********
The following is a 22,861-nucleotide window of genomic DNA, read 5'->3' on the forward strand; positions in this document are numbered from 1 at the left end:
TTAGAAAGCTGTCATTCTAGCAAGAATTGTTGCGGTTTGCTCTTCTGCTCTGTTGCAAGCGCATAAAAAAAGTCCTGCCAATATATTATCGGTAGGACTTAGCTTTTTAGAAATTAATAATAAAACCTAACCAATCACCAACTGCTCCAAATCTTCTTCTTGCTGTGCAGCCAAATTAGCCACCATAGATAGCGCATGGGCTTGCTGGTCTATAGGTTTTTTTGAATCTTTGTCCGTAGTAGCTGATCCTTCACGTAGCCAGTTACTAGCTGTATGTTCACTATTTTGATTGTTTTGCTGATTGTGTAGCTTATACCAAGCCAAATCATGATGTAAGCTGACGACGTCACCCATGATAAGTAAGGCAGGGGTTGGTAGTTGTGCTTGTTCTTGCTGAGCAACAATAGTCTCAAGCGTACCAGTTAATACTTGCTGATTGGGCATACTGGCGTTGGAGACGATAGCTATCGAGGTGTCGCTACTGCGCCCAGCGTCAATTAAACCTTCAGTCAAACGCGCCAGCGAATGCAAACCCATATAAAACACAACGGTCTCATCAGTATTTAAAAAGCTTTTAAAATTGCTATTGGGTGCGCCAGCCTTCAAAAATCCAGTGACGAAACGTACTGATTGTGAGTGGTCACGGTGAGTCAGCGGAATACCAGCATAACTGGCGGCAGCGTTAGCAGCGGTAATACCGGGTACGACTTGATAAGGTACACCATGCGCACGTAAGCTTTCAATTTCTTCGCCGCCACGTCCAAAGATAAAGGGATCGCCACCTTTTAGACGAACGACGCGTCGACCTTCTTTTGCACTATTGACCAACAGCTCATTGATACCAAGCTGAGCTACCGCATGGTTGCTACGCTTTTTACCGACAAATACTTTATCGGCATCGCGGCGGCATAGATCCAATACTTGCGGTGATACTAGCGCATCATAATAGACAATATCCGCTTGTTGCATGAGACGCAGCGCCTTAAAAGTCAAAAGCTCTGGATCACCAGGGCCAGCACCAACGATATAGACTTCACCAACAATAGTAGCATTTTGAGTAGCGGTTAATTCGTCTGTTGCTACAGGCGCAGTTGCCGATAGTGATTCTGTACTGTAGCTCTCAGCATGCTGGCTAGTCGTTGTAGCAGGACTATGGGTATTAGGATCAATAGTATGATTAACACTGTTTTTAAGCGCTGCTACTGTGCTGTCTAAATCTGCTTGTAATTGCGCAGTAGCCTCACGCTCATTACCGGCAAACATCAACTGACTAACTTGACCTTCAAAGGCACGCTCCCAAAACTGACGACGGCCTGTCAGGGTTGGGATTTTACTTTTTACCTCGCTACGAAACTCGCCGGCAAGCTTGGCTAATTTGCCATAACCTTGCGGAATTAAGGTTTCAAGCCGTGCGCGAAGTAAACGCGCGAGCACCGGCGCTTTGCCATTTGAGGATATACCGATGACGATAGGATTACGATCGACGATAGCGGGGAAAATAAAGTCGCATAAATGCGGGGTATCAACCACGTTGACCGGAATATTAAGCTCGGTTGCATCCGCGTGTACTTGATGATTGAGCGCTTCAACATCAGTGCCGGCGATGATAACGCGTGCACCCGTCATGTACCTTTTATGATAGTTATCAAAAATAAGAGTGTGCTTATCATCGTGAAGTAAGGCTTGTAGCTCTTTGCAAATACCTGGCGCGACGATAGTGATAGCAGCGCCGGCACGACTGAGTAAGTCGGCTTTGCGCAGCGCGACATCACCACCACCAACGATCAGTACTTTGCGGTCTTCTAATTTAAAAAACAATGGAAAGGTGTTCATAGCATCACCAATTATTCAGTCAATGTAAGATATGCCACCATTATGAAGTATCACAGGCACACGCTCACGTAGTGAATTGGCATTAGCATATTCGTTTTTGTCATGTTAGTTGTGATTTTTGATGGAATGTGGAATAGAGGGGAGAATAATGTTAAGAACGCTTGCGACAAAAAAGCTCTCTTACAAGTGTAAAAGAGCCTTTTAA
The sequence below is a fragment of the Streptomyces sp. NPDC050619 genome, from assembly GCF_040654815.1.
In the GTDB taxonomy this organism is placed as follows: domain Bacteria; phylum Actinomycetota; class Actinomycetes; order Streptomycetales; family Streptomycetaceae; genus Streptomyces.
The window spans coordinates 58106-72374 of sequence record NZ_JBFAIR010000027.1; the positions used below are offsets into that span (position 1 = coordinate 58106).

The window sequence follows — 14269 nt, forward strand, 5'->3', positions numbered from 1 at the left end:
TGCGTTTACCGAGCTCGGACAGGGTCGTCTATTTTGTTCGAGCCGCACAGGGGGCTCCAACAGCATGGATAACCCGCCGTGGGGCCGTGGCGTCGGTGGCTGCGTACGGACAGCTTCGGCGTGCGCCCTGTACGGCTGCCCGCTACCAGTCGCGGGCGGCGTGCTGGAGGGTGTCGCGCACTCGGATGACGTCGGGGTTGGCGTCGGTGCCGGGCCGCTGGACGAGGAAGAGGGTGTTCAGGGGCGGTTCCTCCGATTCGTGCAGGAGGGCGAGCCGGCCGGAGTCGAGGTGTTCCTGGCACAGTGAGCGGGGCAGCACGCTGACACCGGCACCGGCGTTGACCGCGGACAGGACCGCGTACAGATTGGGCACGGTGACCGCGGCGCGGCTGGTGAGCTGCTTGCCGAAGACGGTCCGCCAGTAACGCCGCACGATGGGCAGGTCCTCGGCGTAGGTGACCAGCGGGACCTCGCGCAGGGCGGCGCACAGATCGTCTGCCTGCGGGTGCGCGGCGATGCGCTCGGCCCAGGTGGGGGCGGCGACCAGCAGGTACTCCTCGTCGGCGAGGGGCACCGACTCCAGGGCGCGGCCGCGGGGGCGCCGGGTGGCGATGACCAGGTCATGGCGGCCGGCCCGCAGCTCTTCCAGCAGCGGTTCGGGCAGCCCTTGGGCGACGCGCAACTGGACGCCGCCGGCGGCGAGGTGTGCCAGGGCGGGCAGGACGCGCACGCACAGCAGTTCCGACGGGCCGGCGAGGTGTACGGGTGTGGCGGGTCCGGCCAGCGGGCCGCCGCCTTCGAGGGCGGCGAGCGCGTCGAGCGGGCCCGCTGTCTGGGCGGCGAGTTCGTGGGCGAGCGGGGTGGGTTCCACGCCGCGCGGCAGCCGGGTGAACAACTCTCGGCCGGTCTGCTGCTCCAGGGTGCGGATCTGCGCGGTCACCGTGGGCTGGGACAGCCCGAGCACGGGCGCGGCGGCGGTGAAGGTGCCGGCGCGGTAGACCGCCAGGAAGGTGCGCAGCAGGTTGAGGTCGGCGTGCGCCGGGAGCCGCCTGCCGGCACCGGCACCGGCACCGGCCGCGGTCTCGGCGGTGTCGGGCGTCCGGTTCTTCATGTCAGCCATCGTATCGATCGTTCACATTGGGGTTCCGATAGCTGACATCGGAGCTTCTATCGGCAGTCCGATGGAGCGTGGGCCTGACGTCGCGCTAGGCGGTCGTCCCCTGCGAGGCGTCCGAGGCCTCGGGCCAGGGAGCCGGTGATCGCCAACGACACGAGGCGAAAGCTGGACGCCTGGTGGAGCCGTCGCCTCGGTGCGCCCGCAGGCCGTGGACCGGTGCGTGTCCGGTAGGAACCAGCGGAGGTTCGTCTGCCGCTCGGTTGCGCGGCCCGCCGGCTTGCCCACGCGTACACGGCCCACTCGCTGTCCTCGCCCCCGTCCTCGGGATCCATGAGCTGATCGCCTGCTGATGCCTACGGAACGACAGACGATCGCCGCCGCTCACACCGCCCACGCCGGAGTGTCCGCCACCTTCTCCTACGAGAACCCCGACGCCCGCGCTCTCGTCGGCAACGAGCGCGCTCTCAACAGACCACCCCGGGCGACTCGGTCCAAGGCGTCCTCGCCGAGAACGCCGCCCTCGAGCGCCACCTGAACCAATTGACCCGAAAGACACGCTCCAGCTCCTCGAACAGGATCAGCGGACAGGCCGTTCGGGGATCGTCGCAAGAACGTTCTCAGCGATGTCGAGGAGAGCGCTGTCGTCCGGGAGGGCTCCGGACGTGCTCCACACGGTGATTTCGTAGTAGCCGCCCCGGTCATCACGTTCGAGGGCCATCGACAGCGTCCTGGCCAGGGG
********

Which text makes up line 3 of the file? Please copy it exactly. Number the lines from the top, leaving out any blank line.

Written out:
The sequence below is a fragment of the Streptomyces sp. NPDC050619 genome, from assembly GCF_040654815.1.